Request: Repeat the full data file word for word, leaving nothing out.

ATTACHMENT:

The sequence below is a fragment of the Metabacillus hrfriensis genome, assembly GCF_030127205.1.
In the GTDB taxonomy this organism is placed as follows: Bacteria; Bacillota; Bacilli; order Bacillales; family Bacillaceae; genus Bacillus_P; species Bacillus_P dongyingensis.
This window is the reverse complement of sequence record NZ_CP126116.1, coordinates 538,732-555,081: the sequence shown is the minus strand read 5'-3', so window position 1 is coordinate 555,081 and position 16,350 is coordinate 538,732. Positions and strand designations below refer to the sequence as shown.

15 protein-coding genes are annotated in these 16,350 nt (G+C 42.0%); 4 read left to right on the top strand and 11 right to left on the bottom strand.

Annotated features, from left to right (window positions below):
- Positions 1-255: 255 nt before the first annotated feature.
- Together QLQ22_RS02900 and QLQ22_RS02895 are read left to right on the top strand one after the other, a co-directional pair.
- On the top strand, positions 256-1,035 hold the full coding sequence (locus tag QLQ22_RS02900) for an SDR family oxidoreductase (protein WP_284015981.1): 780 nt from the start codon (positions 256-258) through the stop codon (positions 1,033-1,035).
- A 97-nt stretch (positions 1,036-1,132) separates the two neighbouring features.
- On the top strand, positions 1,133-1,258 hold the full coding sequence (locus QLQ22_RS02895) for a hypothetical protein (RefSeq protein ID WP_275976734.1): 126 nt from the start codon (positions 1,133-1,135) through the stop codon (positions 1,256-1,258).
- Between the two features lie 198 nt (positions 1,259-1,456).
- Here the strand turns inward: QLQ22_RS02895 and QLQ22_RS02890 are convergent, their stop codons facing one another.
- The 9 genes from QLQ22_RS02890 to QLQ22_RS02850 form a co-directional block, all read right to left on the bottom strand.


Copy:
The sequence below is a fragment of the Metabacillus hrfriensis genome, assembly GCF_030127205.1.
In the GTDB taxonomy this organism is placed as follows: Bacteria; Bacillota; Bacilli; order Bacillales; family Bacillaceae; genus Bacillus_P; species Bacillus_P dongyingensis.
This window is the reverse complement of sequence record NZ_CP126116.1, coordinates 538,732-555,081: the sequence shown is the minus strand read 5'-3', so window position 1 is coordinate 555,081 and position 16,350 is coordinate 538,732. Positions and strand designations below refer to the sequence as shown.

15 protein-coding genes are annotated in these 16,350 nt (G+C 42.0%); 4 read left to right on the top strand and 11 right to left on the bottom strand.

Annotated features, from left to right (window positions below):
- Positions 1-255: 255 nt before the first annotated feature.
- Together QLQ22_RS02900 and QLQ22_RS02895 are read left to right on the top strand one after the other, a co-directional pair.
- On the top strand, positions 256-1,035 hold the full coding sequence (locus tag QLQ22_RS02900) for an SDR family oxidoreductase (protein WP_284015981.1): 780 nt from the start codon (positions 256-258) through the stop codon (positions 1,033-1,035).
- A 97-nt stretch (positions 1,036-1,132) separates the two neighbouring features.
- On the top strand, positions 1,133-1,258 hold the full coding sequence (locus QLQ22_RS02895) for a hypothetical protein (RefSeq protein ID WP_275976734.1): 126 nt from the start codon (positions 1,133-1,135) through the stop codon (positions 1,256-1,258).
- Between the two features lie 198 nt (positions 1,259-1,456).
- Here the strand turns inward: QLQ22_RS02895 and QLQ22_RS02890 are convergent, their stop codons facing one another.
- The 9 genes from QLQ22_RS02890 to QLQ22_RS02850 form a co-directional block, all read right to left on the bottom strand.